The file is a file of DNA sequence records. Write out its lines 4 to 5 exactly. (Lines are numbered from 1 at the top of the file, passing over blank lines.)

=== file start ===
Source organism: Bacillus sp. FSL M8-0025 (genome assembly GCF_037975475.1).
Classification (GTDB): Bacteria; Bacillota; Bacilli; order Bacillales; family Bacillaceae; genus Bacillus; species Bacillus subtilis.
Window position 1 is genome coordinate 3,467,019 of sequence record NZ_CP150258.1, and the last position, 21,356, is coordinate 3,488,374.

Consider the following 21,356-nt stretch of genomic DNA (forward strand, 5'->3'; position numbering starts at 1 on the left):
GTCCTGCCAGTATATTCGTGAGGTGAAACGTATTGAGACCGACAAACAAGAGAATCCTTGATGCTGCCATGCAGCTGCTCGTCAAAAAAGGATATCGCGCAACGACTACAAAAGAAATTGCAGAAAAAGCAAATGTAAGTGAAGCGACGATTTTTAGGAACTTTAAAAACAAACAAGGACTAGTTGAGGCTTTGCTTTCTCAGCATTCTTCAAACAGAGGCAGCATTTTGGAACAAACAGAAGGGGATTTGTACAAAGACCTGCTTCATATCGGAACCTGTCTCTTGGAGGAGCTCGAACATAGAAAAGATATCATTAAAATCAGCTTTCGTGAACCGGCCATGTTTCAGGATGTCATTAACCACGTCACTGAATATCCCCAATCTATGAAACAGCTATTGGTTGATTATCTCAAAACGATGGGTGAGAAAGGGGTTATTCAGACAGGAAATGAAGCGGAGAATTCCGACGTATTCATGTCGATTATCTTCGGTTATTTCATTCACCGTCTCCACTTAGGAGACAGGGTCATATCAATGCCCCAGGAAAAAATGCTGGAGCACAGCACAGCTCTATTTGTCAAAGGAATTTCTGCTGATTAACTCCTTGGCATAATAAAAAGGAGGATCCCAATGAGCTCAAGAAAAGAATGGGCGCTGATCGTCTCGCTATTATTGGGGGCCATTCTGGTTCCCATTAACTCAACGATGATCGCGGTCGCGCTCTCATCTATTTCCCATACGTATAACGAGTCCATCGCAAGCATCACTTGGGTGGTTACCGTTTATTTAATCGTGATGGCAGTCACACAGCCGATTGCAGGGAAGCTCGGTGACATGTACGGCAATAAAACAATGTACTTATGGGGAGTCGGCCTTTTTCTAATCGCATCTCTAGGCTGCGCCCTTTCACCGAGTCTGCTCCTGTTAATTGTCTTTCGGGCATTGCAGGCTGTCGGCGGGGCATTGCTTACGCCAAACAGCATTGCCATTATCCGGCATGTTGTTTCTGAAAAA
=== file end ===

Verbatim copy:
Consider the following 21,356-nt stretch of genomic DNA (forward strand, 5'->3'; position numbering starts at 1 on the left):
GTCCTGCCAGTATATTCGTGAGGTGAAACGTATTGAGACCGACAAACAAGAGAATCCTTGATGCTGCCATGCAGCTGCTCGTCAAAAAAGGATATCGCGCAACGACTACAAAAGAAATTGCAGAAAAAGCAAATGTAAGTGAAGCGACGATTTTTAGGAACTTTAAAAACAAACAAGGACTAGTTGAGGCTTTGCTTTCTCAGCATTCTTCAAACAGAGGCAGCATTTTGGAACAAACAGAAGGGGATTTGTACAAAGACCTGCTTCATATCGGAACCTGTCTCTTGGAGGAGCTCGAACATAGAAAAGATATCATTAAAATCAGCTTTCGTGAACCGGCCATGTTTCAGGATGTCATTAACCACGTCACTGAATATCCCCAATCTATGAAACAGCTATTGGTTGATTATCTCAAAACGATGGGTGAGAAAGGGGTTATTCAGACAGGAAATGAAGCGGAGAATTCCGACGTATTCATGTCGATTATCTTCGGTTATTTCATTCACCGTCTCCACTTAGGAGACAGGGTCATATCAATGCCCCAGGAAAAAATGCTGGAGCACAGCACAGCTCTATTTGTCAAAGGAATTTCTGCTGATTAACTCCTTGGCATAATAAAAAGGAGGATCCCAATGAGCTCAAGAAAAGAATGGGCGCTGATCGTCTCGCTATTATTGGGGGCCATTCTGGTTCCCATTAACTCAACGATGATCGCGGTCGCGCTCTCATCTATTTCCCATACGTATAACGAGTCCATCGCAAGCATCACTTGGGTGGTTACCGTTTATTTAATCGTGATGGCAGTCACACAGCCGATTGCAGGGAAGCTCGGTGACATGTACGGCAATAAAACAATGTACTTATGGGGAGTCGGCCTTTTTCTAATCGCATCTCTAGGCTGCGCCCTTTCACCGAGTCTGCTCCTGTTAATTGTCTTTCGGGCATTGCAGGCTGTCGGCGGGGCATTGCTTACGCCAAACAGCATTGCCATTATCCGGCATGTTGTTTCTGAAAAA